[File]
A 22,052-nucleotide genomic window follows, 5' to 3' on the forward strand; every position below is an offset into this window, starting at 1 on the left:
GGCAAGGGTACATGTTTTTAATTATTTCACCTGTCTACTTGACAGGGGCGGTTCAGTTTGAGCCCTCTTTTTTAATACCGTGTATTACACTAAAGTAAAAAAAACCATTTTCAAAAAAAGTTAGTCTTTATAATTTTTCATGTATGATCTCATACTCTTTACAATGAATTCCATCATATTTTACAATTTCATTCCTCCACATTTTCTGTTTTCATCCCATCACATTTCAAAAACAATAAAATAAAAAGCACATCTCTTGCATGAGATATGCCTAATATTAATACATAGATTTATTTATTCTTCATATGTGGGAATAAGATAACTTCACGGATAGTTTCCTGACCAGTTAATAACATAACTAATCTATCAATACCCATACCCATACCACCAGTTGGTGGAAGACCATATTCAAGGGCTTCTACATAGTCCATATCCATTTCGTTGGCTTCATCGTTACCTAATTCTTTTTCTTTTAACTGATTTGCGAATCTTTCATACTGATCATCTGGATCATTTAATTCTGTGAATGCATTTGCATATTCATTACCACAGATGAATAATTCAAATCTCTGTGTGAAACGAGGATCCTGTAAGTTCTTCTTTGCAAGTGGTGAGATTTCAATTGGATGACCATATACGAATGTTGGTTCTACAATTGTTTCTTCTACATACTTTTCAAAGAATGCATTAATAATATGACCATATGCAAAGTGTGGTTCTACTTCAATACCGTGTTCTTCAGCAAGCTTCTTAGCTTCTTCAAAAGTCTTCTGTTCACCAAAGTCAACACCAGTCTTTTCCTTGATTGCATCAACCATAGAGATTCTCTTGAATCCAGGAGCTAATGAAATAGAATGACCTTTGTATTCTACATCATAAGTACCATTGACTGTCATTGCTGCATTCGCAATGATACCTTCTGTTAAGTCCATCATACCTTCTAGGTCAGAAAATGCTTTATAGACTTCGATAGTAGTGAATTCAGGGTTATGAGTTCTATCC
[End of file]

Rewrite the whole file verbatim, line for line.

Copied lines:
A 22,052-nucleotide genomic window follows, 5' to 3' on the forward strand; every position below is an offset into this window, starting at 1 on the left:
GGCAAGGGTACATGTTTTTAATTATTTCACCTGTCTACTTGACAGGGGCGGTTCAGTTTGAGCCCTCTTTTTTAATACCGTGTATTACACTAAAGTAAAAAAAACCATTTTCAAAAAAAGTTAGTCTTTATAATTTTTCATGTATGATCTCATACTCTTTACAATGAATTCCATCATATTTTACAATTTCATTCCTCCACATTTTCTGTTTTCATCCCATCACATTTCAAAAACAATAAAATAAAAAGCACATCTCTTGCATGAGATATGCCTAATATTAATACATAGATTTATTTATTCTTCATATGTGGGAATAAGATAACTTCACGGATAGTTTCCTGACCAGTTAATAACATAACTAATCTATCAATACCCATACCCATACCACCAGTTGGTGGAAGACCATATTCAAGGGCTTCTACATAGTCCATATCCATTTCGTTGGCTTCATCGTTACCTAATTCTTTTTCTTTTAACTGATTTGCGAATCTTTCATACTGATCATCTGGATCATTTAATTCTGTGAATGCATTTGCATATTCATTACCACAGATGAATAATTCAAATCTCTGTGTGAAACGAGGATCCTGTAAGTTCTTCTTTGCAAGTGGTGAGATTTCAATTGGATGACCATATACGAATGTTGGTTCTACAATTGTTTCTTCTACATACTTTTCAAAGAATGCATTAATAATATGACCATATGCAAAGTGTGGTTCTACTTCAATACCGTGTTCTTCAGCAAGCTTCTTAGCTTCTTCAAAAGTCTTCTGTTCACCAAAGTCAACACCAGTCTTTTCCTTGATTGCATCAACCATAGAGATTCTCTTGAATCCAGGAGCTAATGAAATAGAATGACCTTTGTATTCTACATCATAAGTACCATTGACTGTCATTGCTGCATTCGCAATGATACCTTCTGTTAAGTCCATCATACCTTCTAGGTCAGAAAATGCTTTATAGACTTCGATAGTAGTGAATTCAGGGTTATGAGTTCTATCC